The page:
Rwanda has unveiled the long awaited new investment code with expectation to attract more investors, despite allegations that the country is losing large volumes of revenues through tax incentives.
The country says, its incentives are attractive and are aimed at tapping investors sought after by various countries globally.
“There is a competition for investment globally; investors chose where to put their money on basis of the return,” Francis Gatare, the CEO of Rwanda Development Board (RDB) told KT Press
Gatare unveiled the investment code amidst controversy that there is no return on investment as indicated by a report by the Institute of Policy Analysis and Research (IPAR-Rwanda).
The report concluded the country is being too generous. RDB on the other hand says the report is not reflective of the new global investment trends.
Rwanda has reduced its corporate income taxes from 30% to 15%, for priority sectors, including energy, financial services, transport, affordable housing and logistics in an investment code that was published in May 2015, replacing a code of 2005.
The country is giving up to 7 years of tax holidays to projects investing $ 50 million in energy, manufacturing, health and ICT, key sectors in country’s economy.
An investor in priority areas has inviolable right to own property, except when national interests are considered, among other incentives.
However, the IPAR report says Rwanda lost $ 234 million in taxes in just two years (2008 and 2009), due to taxes foregone through incentives.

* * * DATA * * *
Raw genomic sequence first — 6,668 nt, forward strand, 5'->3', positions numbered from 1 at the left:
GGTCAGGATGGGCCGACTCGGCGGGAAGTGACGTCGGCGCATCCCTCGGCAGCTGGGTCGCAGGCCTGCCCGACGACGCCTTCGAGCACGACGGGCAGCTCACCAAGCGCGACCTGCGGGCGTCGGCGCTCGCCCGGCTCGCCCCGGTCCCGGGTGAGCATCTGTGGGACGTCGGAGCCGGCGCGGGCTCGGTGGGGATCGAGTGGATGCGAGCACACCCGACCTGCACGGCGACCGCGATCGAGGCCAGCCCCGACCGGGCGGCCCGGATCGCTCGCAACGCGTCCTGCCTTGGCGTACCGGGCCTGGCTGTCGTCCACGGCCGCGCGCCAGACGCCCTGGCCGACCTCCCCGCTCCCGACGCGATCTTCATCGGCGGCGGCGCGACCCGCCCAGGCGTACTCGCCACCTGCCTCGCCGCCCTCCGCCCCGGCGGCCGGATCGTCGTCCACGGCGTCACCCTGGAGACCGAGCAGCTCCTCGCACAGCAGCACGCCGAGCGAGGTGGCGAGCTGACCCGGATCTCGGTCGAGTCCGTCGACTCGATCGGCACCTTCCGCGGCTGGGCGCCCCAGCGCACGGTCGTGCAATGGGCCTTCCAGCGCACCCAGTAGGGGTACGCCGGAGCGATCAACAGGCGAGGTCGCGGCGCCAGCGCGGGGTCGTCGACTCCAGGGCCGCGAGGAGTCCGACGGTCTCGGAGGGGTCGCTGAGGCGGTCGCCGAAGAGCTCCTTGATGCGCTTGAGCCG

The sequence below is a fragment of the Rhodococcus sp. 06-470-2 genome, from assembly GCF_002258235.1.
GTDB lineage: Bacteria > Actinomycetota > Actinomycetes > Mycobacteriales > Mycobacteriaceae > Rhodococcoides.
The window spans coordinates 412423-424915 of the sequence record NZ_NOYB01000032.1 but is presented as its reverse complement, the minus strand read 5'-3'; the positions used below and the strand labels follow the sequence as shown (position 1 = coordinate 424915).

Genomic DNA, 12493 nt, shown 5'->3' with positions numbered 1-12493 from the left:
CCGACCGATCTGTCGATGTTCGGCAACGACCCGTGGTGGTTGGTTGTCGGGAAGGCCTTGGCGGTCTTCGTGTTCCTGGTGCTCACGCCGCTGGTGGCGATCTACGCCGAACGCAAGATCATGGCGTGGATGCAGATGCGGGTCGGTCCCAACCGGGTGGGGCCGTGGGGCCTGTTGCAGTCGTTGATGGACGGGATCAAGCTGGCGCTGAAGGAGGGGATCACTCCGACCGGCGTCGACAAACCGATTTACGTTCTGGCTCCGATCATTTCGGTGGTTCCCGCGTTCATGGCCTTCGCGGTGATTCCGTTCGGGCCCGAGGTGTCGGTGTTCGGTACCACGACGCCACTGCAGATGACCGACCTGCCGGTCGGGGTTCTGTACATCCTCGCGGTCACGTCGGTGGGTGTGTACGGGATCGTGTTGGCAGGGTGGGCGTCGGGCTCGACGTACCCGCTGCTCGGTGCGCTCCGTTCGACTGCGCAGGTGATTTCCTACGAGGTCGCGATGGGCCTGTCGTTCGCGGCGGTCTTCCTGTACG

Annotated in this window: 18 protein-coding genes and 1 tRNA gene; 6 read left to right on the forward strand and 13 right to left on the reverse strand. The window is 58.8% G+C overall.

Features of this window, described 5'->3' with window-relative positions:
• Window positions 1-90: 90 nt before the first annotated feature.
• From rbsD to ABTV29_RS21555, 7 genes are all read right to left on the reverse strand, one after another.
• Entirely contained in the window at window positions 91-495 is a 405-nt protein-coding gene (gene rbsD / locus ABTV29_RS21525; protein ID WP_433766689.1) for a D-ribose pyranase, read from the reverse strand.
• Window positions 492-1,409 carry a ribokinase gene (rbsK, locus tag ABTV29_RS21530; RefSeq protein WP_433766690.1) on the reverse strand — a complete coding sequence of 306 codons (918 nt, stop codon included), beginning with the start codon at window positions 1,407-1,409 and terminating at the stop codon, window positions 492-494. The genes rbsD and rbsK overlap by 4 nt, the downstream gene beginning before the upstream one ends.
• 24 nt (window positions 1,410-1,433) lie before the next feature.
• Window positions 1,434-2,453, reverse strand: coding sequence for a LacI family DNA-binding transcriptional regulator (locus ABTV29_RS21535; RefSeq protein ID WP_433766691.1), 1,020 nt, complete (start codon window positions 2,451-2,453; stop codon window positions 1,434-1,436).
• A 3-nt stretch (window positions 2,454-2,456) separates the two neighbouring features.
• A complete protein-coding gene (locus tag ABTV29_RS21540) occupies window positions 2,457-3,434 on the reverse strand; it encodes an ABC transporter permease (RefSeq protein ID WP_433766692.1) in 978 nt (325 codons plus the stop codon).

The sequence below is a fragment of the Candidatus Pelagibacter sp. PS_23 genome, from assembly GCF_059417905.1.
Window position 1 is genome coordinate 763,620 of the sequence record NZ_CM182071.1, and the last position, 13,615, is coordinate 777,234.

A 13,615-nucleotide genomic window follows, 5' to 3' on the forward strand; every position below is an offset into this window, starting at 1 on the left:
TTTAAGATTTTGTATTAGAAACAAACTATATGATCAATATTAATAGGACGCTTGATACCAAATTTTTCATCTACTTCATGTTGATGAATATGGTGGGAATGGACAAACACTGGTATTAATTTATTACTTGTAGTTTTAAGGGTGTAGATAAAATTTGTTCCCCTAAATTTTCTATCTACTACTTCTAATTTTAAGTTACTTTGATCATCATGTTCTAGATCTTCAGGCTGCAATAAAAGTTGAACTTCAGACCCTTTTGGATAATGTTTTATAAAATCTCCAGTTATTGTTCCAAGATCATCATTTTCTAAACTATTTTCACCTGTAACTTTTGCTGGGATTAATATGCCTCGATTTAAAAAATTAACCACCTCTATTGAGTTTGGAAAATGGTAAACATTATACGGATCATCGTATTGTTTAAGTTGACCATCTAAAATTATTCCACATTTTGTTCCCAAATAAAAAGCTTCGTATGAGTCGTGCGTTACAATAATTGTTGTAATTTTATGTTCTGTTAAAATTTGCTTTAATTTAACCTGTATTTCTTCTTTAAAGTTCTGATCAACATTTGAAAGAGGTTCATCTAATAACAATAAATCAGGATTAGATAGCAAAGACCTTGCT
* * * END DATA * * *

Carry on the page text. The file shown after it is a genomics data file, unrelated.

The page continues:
However, in 2004, a year before the investment code was enacted; Rwanda registered $ 103 million worth projects from both domestic and foreign investment. Rwanda started giving incentives in 2005, and business registered increased to $ 470.5million.
In 2009, registered investments increased to $1.1 billion, slightly the same amount in 2012.
The greatest increase was registered in 2013 with $1.3 billion worth of business projects.
In these three years, foreign investment increased from 146 million, to $ 428 million.
The period saw several companies in the top five sectors, including construction, tourism, energy, ICT and agriculture.
These include Real Contract with $ 389.9 for Kabuga Hill Estate and Kagugu villas, Kivu Watt Ltd in Methane Gaz with $ 293.3 million and Tigo Rwanda worth $ 117 million.
Aegle on the Lake Ltd injected $ 162 million in tourism, while Ngali Ltd joined energy sector, with $ 146 million.
Between 2007 and 2013 the businesses created over 70,000 direct off farm jobs, in a country that is looking for 200,000 new off farm jobs annually.
Rwanda targets 20% contribution of private investment to the country’s GDP, from current 11%.
Daniel Salvaretnam, a Singaporean Investment expert working with RDB said, “My country has one of the highest incentives in the world; we offer 10 year tax holiday, yet for many years, we have been registering a budget surplus.”
He said “it’s all about how you incorporate the incentives within other strategies.”
Aimable Gahigi, of Rwanda Revenue Authority told KT Press, “we are actually satisfied with this investment code; it creates a win-win situation.”
“For example, an energy company that would add 25 megawatt to the national grid would procure far more returns to us than some taxes we may forego for some years.”
Rwanda is looking for a total $ 1.2 billion of registered investments this year, and to increase this by $ 2 billion for 2016 and 2017.